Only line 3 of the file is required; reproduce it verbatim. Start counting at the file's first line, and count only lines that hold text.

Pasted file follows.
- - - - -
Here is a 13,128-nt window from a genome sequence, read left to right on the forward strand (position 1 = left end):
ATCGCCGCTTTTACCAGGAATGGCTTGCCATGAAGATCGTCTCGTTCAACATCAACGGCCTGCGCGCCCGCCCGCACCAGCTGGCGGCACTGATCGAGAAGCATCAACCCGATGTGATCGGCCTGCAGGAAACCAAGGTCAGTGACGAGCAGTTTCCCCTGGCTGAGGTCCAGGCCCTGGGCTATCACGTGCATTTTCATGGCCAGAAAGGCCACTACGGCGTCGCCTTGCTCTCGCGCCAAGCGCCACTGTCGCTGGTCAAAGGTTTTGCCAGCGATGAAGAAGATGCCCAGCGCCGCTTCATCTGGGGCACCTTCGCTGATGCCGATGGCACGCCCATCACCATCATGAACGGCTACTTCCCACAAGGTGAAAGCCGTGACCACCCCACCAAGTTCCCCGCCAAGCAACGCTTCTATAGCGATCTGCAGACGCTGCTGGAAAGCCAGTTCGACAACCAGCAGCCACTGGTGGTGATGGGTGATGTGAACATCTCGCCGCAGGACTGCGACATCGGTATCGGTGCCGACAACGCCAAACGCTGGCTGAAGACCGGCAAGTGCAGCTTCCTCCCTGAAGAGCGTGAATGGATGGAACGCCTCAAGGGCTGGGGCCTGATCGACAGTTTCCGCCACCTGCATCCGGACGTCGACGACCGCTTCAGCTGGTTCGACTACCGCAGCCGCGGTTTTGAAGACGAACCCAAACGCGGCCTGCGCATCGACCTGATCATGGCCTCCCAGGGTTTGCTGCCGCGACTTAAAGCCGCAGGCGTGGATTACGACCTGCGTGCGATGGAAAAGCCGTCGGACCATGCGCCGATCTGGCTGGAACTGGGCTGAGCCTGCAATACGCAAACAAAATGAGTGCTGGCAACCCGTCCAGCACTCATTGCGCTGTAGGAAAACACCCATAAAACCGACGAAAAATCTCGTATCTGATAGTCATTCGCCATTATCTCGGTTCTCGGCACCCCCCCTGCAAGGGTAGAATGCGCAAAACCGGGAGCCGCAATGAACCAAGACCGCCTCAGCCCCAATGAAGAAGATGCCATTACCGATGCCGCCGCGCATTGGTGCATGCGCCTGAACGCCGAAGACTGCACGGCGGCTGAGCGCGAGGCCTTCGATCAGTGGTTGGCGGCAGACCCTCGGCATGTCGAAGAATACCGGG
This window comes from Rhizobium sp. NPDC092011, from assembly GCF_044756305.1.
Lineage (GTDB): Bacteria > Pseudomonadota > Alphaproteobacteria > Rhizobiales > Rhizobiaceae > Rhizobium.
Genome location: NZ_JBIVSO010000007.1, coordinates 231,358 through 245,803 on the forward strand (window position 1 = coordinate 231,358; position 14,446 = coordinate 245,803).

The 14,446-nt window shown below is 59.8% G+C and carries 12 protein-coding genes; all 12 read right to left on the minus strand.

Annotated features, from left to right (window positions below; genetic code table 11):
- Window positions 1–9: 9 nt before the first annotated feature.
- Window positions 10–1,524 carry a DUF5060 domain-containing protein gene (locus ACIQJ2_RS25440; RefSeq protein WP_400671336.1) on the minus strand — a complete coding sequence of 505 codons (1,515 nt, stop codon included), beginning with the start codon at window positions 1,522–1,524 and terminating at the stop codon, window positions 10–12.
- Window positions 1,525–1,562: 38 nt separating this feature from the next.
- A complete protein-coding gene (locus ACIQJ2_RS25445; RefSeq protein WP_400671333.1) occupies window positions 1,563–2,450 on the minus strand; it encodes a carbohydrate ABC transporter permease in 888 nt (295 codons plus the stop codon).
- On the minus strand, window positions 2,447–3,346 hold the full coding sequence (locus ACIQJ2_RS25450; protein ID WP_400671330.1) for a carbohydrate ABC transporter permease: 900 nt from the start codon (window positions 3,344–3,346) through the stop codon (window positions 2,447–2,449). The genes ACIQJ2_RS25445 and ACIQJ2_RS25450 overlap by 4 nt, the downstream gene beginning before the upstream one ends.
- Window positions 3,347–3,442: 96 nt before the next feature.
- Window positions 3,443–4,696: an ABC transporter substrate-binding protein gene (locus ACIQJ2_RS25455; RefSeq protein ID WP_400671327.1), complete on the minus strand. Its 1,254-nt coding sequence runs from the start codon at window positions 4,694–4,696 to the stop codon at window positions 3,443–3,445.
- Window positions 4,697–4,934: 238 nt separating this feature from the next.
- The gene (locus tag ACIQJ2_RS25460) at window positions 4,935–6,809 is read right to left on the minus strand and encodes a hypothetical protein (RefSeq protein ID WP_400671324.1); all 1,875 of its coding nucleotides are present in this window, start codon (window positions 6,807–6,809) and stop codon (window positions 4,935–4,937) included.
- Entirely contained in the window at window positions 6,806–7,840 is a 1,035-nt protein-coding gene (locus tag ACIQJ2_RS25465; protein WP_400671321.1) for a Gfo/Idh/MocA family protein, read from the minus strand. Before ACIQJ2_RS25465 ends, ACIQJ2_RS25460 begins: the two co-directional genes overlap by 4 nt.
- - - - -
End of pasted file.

This window comes from Rhizobium sp. NPDC092011, from assembly GCF_044756305.1.